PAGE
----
NetApp Simulator Disk Fix

One of the great things about NetApp is that you can actually run fully functional Data OnTap Simulator of their storage appliances on any UNIX machine. It is a great way to test their product suite and demo up solutions before deploying to your production environment. I do have one minor gripe that is that you have to have a NOW account (NetApp’s Customer Portal) before you can download, and to get that you have to be a customer with registered product so evaluating before your first box arrives is impossible unless you can get you VAR to get you a copy.

Anyway, I’ve had a problem with the last couple of simulators that I have set up. When I create additional “disk” during the setup, they always come in as failed when actually start the simulator running. I first experienced this running as virtual machine on a VMWare server, and then on a actual hardware linux box. I was getting errors similar to the following:

Disk v4.28 Shelf ? Bay ? [NETAPP VD-1000MB-FZ-520 0042] S/N [66324112] has no valid labels. It will be taken out of service to prevent possible data loss.

I finally found a solution in the following comment on Scott Lowe’s blog entry about NetApp and ESX Server.

Once the simulator is running here are the commands that I use to get the disks back into a operational state:

>priv set diag
*>disk unfail -s v4.19

I repeat for each disk that I want to recover. When they are all unfailed, I follow that with a disk zero spares I’m not sure that is really needed but it guarantees that the disk are good to go. At this point I’m all set to use the disks however I want.

Like a Gunshot In the Server Room

I’m told that’s what it sounded like when the power supply in our NetApp FAS 3020 dramatically failed last week. One of my administrators got a message saying there was problem with one of NetApps when he was home during the holiday weekend. He immediately called NetApp tech support which had already opened a case for the unit (you have got to love AutoSupport). They couldn’t tell 100% which power supply it was because it apparently blew the circuit breaker in the power strip (and because the power supplies are bus powered so that even though one had died it still showed up as being “in” the system). So they sent one for the drive shelf, and my admin headed into the office.

When he arrived they determined that it probably as the power supply on the head unit and not the drive shelf. So to make sure they had him pull the head unit’s power supply, reset the circuit breaker on the power strip and then reinsert the power supply. At that point a huge spark came shooting out of the head unit’s power supply, and the circuit breaker blew in the rack’s surge suppressor, as well as the circuit breaker in the electrical panel. That’s what sounded like the gunshot. Supposedly the smell of burnt electronic was very strong as well. So they canceled the one power supply shipment and sent another one. It arrived in about 2 hours, and when swapped we were back to 100%.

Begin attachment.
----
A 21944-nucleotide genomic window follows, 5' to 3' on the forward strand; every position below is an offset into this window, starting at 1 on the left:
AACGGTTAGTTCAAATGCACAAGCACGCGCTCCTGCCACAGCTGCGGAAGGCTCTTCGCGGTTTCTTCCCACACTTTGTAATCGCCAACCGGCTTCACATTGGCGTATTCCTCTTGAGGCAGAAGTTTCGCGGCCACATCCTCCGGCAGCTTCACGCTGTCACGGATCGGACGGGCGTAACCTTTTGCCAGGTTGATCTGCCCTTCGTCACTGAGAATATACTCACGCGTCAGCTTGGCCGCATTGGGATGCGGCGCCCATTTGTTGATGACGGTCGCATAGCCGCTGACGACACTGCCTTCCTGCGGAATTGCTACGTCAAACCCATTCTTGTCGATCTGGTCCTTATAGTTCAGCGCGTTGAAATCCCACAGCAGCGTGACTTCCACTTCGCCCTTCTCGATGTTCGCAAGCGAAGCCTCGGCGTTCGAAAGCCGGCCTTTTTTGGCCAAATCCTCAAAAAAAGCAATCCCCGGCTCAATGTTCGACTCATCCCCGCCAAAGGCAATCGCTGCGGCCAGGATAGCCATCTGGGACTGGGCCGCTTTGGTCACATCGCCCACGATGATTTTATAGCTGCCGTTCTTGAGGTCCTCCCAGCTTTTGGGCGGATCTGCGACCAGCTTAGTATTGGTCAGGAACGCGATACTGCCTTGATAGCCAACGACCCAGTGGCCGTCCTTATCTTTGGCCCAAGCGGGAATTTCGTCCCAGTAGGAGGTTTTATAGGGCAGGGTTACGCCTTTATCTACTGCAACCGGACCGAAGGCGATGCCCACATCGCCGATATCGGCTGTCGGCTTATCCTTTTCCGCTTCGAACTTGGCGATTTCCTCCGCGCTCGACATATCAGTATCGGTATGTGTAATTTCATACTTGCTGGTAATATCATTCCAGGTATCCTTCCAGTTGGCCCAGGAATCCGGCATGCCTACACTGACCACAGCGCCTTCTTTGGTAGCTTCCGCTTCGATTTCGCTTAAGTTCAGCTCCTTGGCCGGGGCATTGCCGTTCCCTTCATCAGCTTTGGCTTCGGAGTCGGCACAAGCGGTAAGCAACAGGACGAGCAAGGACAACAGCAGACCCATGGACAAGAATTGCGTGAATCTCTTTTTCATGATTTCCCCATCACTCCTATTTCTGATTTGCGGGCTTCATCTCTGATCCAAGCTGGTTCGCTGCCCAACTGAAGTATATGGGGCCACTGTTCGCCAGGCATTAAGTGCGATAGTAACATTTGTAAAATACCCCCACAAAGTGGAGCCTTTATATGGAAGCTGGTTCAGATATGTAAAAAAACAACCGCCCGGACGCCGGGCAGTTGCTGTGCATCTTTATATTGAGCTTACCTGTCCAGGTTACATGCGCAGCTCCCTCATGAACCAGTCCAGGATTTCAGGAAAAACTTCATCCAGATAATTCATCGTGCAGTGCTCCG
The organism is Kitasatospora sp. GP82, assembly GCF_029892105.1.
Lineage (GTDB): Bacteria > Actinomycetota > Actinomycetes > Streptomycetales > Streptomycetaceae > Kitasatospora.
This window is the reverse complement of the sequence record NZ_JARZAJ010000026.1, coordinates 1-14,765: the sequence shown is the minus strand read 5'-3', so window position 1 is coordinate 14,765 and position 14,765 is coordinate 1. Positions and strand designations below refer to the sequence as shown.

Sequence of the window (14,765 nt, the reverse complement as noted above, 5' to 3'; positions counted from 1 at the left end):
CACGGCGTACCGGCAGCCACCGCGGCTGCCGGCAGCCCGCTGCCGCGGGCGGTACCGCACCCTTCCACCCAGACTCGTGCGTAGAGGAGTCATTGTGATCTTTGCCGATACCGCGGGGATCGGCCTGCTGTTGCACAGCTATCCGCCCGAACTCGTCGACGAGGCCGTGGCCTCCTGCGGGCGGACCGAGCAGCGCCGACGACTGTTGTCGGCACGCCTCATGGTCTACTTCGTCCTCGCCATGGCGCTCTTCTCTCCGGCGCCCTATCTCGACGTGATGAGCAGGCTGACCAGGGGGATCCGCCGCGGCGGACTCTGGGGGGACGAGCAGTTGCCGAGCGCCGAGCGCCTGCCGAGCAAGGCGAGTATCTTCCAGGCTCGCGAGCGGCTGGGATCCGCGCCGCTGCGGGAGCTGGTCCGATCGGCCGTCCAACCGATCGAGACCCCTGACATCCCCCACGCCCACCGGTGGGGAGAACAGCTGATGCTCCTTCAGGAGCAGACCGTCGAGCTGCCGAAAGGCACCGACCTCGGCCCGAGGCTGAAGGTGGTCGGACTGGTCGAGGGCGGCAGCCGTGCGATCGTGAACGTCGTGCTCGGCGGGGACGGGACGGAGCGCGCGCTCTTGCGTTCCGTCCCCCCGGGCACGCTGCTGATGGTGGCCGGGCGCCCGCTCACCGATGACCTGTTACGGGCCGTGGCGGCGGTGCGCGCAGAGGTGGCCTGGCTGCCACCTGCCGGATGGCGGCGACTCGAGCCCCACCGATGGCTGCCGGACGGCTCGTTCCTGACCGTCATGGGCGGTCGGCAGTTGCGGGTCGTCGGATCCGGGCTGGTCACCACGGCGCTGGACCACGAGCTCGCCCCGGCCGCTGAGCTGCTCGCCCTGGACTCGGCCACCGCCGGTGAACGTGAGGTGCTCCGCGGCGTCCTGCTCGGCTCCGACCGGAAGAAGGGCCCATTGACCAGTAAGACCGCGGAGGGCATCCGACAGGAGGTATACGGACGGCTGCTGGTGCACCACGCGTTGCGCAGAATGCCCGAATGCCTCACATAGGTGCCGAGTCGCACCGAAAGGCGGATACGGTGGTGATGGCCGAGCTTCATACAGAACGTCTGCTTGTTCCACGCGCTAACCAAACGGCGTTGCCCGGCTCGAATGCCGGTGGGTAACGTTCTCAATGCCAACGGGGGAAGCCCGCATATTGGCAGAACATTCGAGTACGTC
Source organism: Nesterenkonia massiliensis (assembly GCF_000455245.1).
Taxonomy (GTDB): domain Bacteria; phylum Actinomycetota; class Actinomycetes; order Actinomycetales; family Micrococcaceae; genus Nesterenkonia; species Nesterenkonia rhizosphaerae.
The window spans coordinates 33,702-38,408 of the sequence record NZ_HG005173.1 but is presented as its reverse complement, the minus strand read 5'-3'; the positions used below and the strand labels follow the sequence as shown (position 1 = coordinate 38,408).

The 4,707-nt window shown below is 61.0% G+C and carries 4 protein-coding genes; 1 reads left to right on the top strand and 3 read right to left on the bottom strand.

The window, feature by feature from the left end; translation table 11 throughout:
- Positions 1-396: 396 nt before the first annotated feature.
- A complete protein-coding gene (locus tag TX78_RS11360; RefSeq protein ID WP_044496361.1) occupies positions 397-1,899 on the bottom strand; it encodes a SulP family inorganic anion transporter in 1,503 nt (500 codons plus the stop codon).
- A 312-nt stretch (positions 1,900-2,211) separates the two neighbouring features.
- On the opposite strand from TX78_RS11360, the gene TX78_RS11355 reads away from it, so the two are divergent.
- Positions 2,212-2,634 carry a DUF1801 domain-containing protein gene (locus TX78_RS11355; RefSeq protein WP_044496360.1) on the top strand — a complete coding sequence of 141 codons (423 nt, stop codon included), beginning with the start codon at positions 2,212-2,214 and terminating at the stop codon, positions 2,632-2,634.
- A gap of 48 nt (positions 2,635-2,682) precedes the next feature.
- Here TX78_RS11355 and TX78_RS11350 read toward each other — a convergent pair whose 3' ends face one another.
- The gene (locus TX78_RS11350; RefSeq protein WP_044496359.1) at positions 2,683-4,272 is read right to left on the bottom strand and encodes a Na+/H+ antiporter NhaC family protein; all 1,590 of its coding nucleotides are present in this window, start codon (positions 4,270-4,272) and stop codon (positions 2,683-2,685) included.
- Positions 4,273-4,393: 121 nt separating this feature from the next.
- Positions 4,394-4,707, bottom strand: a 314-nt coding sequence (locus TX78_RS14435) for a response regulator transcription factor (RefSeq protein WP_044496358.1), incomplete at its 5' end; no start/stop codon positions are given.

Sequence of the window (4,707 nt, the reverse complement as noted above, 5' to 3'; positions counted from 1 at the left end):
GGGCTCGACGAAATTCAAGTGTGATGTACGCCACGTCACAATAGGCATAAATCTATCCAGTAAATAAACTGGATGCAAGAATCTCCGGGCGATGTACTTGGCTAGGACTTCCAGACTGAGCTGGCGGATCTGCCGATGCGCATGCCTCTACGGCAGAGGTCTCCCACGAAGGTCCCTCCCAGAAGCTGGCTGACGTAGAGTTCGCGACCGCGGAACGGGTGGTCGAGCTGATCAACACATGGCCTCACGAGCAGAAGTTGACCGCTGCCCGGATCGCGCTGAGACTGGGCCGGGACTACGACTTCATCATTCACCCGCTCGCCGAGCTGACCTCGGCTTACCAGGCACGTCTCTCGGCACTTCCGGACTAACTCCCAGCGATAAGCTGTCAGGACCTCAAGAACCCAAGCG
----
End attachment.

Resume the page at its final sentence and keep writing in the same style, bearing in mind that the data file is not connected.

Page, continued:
But the great thing was that during the entire time the unit kept running and passing data without even one hiccup. Way to go NetApp.

Monitoring NetApp with Nagios and Nagiosgraph

With the installation of our new Network Appliance (NetApp) filers, I needed to be able to monitor them. Yes I know that they have an autosupport feature where they email you as well as NetApp whenever anything happens, but I still like to do my own monitoring.

The first thing that I did was check at the Nagios Exchange to see if they had any plugins for NetApps. They actually had two different plugins. The first worked and the second didn’t (if it offered a failed disk check). So I modified the first to add the additional feature, and becuase I knew I was going to be using Nagiosgraph, I corrected the performance data output for two of the checks to be compliant with the Nagios Plugin Development Guidelines.

Download my modified check_netapp Nagios plugin.

In order to graph the NetApp data with Nagiosgraph you will need to use my modified check_netapp plugin so please download and test before proceeding.

The following nagiosgraph map entries will allow you to graph both CPU Load and Disk Space Used per volume (by name):


Goodbye Dell, Hello NetApp (almost)

I’ve been writing about how Dell’s PowerVault 220s are junk for quite awhile now. We experienced our 3rd major crash for the year this week. We had everything restored and back in operation 23 hours later.

In the meantime we brought in a data storage consultant to analyze our storage infrastructure. They presented a detailed report about a month ago, and this past Monday the partners decided that it was time change the way we store data. The decision was made to no longer use Dell for our storage system (we will still keep using them for our application servers), and instead move to a Network Attached Storage appliance. In our case we’ll start by moving our headquarters office to NetApp FAS3020c enterprise storage application from Network Appliance (NetApp).

We are still working out the final details and pricing (that’s another story for another time), and hopefully will be placing an order within the next couple of weeks. Then the real fun begins as we get to install and configure the new system.